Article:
02 Nov Colon Cancer Screening: Stool Biomarker May Be Equivalent To Colonoscopy
MedicalResearch.com Interview with:
Enrique Quintero MD, PhD
President, Asociación Española de Gastroenterología (AEG)
Chief of Gastroenterology, Hospital Universitario de Canarias
Professor of Medicine, Universidad de La Laguna
La Laguna. Tenerife Spain
Medical Research: What is the background for this study? What are the main findings?
Dr. Quintero: First degree relatives (FDRs) of patients with colorectal cancer (CRC) are at increased risk of developing the disease compared with the general population. For that reason, clinical practice guidelines recommend colonoscopy every five years starting at the age of 40 years or ten years less than the youngest case in the family. However, this approach has some drawbacks:
- first, several studies have shown that the benefit of colonoscopy is limited by a low uptake (less than 40%);
- second, it represents an important colonoscopy burden, as about 70-80% of explorations are normal or without relevant lesions, which implies a high resource consumption; and
- third, this recommendation is not based on evidence, as no randomized controlled trials have compared the efficacy of screening colonoscopy with that of other strategies.On the other hand, pilot studies have shown that one-time fecal immunochemical tests (FIT) have acceptable capacity to detect advanced neoplasia (defined as cancer or advanced adenoma) in family members of patients with CRC. For these reasons we conducted a prospective randomized trial to compare the efficacy of repeated fecal immunochemical tests versus one-time colonoscopy for detecting advanced colorectal neoplasia in asymptomatic FDRs of patients with colorectal cancer.
The main finding of our study was that cumulative fecal immunochemical tests screening (1 per year, during 3 years), yielded an equivalent detection rate to one-time colonoscopy for cancer, advanced adenoma and advanced neoplasia both by intention-to-screen and per-protocol analysis, after controlling for confounders such as age, gender, index-case age, and number of affected relatives. In fact, FIT detected all cancers and 61% of advanced adenomas. In addition, the study confirmed that the number of subjects requiring colonoscopy to detect one advanced neoplasm was 4 times less in individuals screened by FIT than in those screened by colonoscopy. Therefore, FIT may save a substantial number of unnecessary colonoscopies, preventing harms and lowering costs.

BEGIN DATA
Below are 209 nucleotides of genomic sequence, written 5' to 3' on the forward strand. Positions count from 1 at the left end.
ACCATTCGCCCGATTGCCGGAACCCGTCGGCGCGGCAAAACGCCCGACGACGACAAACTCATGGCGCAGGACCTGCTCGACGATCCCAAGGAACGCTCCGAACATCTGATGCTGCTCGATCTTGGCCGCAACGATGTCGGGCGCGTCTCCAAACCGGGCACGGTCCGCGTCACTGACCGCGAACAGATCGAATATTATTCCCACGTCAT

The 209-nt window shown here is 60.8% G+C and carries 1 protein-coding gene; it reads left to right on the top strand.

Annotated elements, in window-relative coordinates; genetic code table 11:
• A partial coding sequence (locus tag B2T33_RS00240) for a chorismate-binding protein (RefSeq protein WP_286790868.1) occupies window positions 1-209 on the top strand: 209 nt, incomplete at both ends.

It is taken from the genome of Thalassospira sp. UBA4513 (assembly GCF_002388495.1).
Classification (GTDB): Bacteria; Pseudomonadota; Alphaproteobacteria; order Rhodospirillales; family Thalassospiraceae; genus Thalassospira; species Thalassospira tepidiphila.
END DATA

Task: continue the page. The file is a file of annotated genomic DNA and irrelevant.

Medical Research: What should clinicians and patients take away from your report?
Dr. Quintero: Our study demonstrate that annual FIT screening is as effective as colonoscopy for detecting colorectal cancer or advanced adenoma in the familial risk population, which may safe colonoscopy resources in this population. For that reason, FIT screening should be considered a valid alternative when colonoscopy capacity is limited and in populations where FIT is better accepted than colonoscopy as a screening strategy.
Medical Research: What recommendations do you have for future research as a result of this study?
Dr. Quintero: The use of FIT screening as an alternative to colonoscopy in the familial risk population will finally depend on its capacity to improve screening uptake. Therefore, additional studies are needed to determine acceptance of this strategy and its efficacy in reducing the incidence and mortality associated with familial colorectal cancer.
Quintero E, Carrillo M, Gimeno-García AZ2Hernández-Guerra M, Nicolás-Pérez D, Alonso-Abreu I, Díez-Fuentes ML, Abraira V
Gastroenterology. 2014 Aug 13. pii: S0016-5085(14)01000-2. doi: 10.1053/j.gastro.2014.08.004. [Epub ahead of print]